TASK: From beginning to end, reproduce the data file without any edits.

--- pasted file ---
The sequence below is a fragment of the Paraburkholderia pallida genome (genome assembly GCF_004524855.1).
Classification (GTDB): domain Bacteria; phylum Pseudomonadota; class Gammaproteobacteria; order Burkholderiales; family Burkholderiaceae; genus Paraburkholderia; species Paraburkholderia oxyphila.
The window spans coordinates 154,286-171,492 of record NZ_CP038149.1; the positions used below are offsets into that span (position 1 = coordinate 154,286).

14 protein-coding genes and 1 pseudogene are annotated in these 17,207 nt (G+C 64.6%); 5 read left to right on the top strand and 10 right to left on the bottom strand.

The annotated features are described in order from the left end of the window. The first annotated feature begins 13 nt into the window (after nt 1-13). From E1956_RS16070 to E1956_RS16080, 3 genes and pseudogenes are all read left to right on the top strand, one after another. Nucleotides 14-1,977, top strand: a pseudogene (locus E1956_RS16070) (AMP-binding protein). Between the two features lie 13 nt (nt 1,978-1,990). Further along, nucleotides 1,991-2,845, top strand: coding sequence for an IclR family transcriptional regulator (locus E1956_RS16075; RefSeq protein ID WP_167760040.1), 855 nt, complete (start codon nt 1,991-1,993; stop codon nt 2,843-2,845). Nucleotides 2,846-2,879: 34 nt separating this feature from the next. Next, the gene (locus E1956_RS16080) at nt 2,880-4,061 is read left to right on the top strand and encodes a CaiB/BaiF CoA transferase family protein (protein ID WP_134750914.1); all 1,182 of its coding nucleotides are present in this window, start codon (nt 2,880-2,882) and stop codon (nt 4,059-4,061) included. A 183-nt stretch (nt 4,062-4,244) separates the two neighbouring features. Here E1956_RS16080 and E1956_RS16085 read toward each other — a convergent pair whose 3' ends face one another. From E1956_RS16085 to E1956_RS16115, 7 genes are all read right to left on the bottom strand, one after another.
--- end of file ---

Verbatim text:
The sequence below is a fragment of the Paraburkholderia pallida genome (genome assembly GCF_004524855.1).
Classification (GTDB): domain Bacteria; phylum Pseudomonadota; class Gammaproteobacteria; order Burkholderiales; family Burkholderiaceae; genus Paraburkholderia; species Paraburkholderia oxyphila.
The window spans coordinates 154,286-171,492 of record NZ_CP038149.1; the positions used below are offsets into that span (position 1 = coordinate 154,286).

14 protein-coding genes and 1 pseudogene are annotated in these 17,207 nt (G+C 64.6%); 5 read left to right on the top strand and 10 right to left on the bottom strand.

The annotated features are described in order from the left end of the window. The first annotated feature begins 13 nt into the window (after nt 1-13). From E1956_RS16070 to E1956_RS16080, 3 genes and pseudogenes are all read left to right on the top strand, one after another. Nucleotides 14-1,977, top strand: a pseudogene (locus E1956_RS16070) (AMP-binding protein). Between the two features lie 13 nt (nt 1,978-1,990). Further along, nucleotides 1,991-2,845, top strand: coding sequence for an IclR family transcriptional regulator (locus E1956_RS16075; RefSeq protein ID WP_167760040.1), 855 nt, complete (start codon nt 1,991-1,993; stop codon nt 2,843-2,845). Nucleotides 2,846-2,879: 34 nt separating this feature from the next. Next, the gene (locus E1956_RS16080) at nt 2,880-4,061 is read left to right on the top strand and encodes a CaiB/BaiF CoA transferase family protein (protein ID WP_134750914.1); all 1,182 of its coding nucleotides are present in this window, start codon (nt 2,880-2,882) and stop codon (nt 4,059-4,061) included. A 183-nt stretch (nt 4,062-4,244) separates the two neighbouring features. Here E1956_RS16080 and E1956_RS16085 read toward each other — a convergent pair whose 3' ends face one another. From E1956_RS16085 to E1956_RS16115, 7 genes are all read right to left on the bottom strand, one after another.